Qutub Minar is the most recognizable face of Delhi. It represents Delhi in many ways; most recently on Metro cards.
Qutub Complex offers a lot more that just the Indian tallest minaret Qutub Minar. There are lots of monuments, admirable structures and art-pieces around the premise. Qutub Minar can be seen from great distance. One can see Qutub Minar from the high points of JNU or Garden of Five Senses. People commuting on metro for work to Gurgaon can see it everyday. From Qutub metro Station, Qutub Minar protrudes above canopy of trees as small as a pencil. Local cabs and Auto services are available from Metro to Qutub complex.
Qutub Complex is the most visited destination in India only next to Taj Mahal. But in 2006 it was the most visited place, even beating Taj Mahal. So it is easy to imagine the rush and the crowd any given day. But once you go inside the Complex it is big enough to accommodate everyone. Designs on the walls and pillars are extravagant and lavish.
Construction of Qutub Minar, the main attraction at the Complex was commenced by Qutb-ud-din Aibak in 1192 and completed by his successor Iltutmish. Feroz Shah Tughlaq also did some repairs and construction much later in 1368. Qutub Minar has suffered minor damages over the years, mostly to earthquake and subsequently many rulers and engineers have repaired it. Built with red and buff sandstone it elevates 72.5 metros and contains 379 steps. The stones used here were taken from 27 Hindu and Jain temples Qutb-ud-din Aibak destroyed according to the Persian inscription on the Eastern gateway.
Alai Minar was a failed attempt to build another Minar twice as tall as Qutub Minar. Ala-Ud-din Khalji initiated the building but it was abandoned after the ruler's sudden death. Iltutmish's Tomb is another attractive and vibrant structure. The interior walls of the Tomb are rich with design and inscriptions. Quwwat-Ul-Islam Masjid is the centre of the Complex. It is an open space surrounded by walls and heavily designed pillars. It was built by Qutb-Ud-din Aibak. It is built on a raised courtyard. Most of the walls and pillars were added by Iltutmish and later Alauddin Khilji also made some additions including the Alai Darwaza which is interestingly the only monument with a roof. The cool interior of Alai Darwaza is always crowded, especially on a hot day.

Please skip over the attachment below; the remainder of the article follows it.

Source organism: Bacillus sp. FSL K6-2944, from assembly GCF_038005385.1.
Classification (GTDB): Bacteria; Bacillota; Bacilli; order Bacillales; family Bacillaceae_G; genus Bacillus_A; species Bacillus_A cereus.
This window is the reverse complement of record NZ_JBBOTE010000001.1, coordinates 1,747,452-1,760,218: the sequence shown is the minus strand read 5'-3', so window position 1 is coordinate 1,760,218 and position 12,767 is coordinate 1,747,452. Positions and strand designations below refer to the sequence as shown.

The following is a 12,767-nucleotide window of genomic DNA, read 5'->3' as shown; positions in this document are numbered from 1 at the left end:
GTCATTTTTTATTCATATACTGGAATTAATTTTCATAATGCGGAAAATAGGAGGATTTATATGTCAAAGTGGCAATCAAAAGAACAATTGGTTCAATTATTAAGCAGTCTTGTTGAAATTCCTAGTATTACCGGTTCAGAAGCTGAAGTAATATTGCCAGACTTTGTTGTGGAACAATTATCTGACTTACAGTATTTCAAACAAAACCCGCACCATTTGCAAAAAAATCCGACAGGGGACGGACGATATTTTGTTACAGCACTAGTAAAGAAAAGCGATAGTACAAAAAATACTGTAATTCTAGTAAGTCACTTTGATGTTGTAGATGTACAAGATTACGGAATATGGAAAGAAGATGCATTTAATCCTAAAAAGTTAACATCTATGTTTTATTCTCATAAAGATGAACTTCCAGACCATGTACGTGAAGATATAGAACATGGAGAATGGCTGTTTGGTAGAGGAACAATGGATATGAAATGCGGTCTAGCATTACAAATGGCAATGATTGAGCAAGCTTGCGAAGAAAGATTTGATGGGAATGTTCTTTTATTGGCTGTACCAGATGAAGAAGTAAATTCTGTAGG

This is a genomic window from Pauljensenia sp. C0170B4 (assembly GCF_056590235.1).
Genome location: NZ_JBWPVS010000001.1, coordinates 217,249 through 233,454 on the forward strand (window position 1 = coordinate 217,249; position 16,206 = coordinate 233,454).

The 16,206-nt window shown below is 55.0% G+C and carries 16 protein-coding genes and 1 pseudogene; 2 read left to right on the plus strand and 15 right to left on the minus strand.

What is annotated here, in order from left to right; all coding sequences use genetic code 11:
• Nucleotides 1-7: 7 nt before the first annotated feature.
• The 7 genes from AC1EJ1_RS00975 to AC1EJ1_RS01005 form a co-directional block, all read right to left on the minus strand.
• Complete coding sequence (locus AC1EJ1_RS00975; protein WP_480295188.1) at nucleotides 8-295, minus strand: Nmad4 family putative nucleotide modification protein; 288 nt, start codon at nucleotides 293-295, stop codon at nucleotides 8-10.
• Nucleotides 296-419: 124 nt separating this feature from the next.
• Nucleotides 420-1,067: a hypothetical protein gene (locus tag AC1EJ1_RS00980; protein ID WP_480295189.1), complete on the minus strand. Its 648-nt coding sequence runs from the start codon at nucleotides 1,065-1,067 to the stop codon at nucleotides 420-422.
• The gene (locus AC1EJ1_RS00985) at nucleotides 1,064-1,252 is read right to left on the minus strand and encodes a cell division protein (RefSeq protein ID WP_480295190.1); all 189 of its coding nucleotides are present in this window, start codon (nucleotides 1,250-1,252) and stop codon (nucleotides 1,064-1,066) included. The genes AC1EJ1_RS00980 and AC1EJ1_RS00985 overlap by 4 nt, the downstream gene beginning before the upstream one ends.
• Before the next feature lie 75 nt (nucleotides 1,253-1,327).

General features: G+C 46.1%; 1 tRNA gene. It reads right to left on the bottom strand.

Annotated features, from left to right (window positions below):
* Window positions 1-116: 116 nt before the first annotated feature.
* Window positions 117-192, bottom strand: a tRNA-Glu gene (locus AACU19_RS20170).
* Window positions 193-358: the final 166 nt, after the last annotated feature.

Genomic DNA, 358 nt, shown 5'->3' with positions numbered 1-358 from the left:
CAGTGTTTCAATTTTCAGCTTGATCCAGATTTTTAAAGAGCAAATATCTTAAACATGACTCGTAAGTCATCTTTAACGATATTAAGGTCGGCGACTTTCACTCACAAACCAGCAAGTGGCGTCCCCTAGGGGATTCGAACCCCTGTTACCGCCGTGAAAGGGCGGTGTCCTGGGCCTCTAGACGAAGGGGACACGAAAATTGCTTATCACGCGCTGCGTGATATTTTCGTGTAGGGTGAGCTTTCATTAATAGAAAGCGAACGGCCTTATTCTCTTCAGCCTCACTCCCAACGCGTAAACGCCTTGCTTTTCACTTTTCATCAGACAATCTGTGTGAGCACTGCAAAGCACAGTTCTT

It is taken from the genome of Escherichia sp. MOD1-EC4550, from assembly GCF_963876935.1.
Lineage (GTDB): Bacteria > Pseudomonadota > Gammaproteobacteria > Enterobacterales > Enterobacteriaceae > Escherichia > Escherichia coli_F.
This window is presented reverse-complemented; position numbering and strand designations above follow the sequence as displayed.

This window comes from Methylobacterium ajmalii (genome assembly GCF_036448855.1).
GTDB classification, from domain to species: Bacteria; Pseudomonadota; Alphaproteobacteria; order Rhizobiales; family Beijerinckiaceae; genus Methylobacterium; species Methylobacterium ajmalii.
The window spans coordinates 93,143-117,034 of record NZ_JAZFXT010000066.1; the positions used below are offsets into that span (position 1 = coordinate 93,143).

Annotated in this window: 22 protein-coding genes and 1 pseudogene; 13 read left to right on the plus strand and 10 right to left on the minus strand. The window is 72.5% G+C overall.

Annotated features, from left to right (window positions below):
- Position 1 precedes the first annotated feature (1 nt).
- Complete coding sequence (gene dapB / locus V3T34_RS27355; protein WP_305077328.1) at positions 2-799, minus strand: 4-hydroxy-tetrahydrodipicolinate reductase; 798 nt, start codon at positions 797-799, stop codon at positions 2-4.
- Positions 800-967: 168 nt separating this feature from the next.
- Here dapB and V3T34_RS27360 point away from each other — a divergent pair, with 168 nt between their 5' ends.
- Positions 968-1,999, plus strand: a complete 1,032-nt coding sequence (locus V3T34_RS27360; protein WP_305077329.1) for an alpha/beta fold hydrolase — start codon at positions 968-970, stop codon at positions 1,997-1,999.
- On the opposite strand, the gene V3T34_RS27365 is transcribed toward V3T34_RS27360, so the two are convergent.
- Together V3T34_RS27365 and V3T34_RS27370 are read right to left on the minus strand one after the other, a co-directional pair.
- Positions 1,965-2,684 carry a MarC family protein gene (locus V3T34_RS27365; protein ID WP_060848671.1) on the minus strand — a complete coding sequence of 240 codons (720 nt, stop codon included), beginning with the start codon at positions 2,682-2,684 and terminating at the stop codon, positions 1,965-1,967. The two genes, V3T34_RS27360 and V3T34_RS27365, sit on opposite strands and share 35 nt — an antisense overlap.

The iron pillar is the main attraction in the spacious Quwwat-Ul-Islam Masjid courtyard. It weights over 6511kg. It dates back to 4th century, at times when the World's knowledge about making iron from ore was still a complicated idea. It is amazing to notice the smoothness of the pillar which indicates the purity of iron.
Events like Photography, painting and musical exhibitions takes place from time to time in association with the Archaeological Survey of India. The Qutub festival which takes place in the month of November or December is a three days long cultural and musical event where artist and singers come together to perform.
Qutub Minar is one of the oldest monuments in Delhi still in very good shape. It dates back to the time before the Lodis and the great Mughals.
Nearest Metro Station: Qutub Minar Metro Station; Open: All Days
Tickets: Rs,10 (Indians), Rs.250 (Foreigners)